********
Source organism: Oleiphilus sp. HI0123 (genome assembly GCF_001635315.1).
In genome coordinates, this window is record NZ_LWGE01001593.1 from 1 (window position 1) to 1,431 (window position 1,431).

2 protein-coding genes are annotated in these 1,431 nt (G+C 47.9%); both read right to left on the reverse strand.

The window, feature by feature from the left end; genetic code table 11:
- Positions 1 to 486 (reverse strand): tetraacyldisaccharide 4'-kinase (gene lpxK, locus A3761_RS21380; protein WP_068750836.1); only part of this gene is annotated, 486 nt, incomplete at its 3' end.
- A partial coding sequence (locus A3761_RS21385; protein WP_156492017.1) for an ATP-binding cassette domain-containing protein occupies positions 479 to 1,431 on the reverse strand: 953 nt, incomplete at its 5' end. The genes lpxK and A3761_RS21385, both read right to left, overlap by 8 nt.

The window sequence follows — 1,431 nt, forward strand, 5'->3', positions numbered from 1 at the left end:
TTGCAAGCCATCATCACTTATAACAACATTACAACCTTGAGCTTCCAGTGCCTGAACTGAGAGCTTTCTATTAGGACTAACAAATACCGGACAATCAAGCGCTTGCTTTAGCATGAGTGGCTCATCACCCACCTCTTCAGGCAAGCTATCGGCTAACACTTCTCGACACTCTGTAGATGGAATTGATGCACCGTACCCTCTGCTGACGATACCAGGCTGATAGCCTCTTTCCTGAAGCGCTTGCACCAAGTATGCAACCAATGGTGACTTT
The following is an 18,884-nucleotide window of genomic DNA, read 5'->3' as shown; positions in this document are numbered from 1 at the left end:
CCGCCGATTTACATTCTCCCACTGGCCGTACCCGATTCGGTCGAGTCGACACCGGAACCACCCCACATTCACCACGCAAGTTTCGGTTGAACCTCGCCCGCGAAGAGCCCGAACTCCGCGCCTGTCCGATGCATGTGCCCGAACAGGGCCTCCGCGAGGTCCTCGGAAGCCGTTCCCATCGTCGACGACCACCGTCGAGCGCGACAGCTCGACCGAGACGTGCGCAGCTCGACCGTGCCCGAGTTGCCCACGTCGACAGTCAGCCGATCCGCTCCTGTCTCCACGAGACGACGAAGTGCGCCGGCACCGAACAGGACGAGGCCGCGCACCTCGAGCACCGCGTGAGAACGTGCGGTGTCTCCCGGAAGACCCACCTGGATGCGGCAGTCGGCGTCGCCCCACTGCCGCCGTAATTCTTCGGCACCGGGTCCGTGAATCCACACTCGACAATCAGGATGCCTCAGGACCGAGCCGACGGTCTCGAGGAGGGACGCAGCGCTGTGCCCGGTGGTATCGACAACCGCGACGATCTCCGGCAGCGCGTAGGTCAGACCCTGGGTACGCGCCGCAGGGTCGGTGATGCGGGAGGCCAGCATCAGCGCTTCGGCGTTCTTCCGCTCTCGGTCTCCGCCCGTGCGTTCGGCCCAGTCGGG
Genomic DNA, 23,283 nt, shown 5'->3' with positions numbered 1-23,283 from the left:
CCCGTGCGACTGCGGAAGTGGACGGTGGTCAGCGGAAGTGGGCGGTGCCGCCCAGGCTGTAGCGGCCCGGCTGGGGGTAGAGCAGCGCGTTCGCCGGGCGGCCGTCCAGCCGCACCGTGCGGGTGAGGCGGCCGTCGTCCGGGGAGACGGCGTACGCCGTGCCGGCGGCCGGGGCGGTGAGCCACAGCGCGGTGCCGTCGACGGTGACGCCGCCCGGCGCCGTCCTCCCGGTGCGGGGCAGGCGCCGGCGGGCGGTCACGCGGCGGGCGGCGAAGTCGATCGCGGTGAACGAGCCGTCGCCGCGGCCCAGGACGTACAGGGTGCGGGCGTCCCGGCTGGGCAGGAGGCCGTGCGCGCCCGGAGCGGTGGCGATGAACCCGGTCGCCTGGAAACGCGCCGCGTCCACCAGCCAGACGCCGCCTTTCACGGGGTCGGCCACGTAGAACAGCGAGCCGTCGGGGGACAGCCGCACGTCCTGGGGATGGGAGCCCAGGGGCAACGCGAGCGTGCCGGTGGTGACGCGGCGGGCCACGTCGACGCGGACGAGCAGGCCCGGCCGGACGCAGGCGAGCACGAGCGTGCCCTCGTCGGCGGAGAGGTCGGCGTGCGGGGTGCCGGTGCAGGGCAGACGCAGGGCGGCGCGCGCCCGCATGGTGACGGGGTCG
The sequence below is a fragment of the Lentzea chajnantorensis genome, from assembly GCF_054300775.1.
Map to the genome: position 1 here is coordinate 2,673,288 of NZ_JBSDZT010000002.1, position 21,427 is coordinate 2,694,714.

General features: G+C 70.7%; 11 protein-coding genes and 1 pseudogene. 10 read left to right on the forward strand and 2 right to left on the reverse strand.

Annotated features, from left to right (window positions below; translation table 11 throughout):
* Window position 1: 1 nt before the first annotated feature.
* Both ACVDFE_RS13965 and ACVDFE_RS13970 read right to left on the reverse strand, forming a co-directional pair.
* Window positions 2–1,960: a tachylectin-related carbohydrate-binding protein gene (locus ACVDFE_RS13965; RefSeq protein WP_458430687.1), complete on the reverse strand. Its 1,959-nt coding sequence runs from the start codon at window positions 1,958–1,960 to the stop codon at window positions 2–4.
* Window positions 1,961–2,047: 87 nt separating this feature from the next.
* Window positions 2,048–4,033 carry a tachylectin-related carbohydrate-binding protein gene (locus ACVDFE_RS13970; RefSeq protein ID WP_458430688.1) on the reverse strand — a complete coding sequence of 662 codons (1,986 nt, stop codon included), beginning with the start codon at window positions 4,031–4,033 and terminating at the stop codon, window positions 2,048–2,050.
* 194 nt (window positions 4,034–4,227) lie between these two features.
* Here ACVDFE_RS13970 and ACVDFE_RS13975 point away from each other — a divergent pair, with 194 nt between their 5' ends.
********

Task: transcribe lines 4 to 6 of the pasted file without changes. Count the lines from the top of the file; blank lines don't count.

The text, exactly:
The window, feature by feature from the left end; genetic code table 11:
- Positions 1 to 486 (reverse strand): tetraacyldisaccharide 4'-kinase (gene lpxK, locus A3761_RS21380; protein WP_068750836.1); only part of this gene is annotated, 486 nt, incomplete at its 3' end.
- A partial coding sequence (locus A3761_RS21385; protein WP_156492017.1) for an ATP-binding cassette domain-containing protein occupies positions 479 to 1,431 on the reverse strand: 953 nt, incomplete at its 5' end. The genes lpxK and A3761_RS21385, both read right to left, overlap by 8 nt.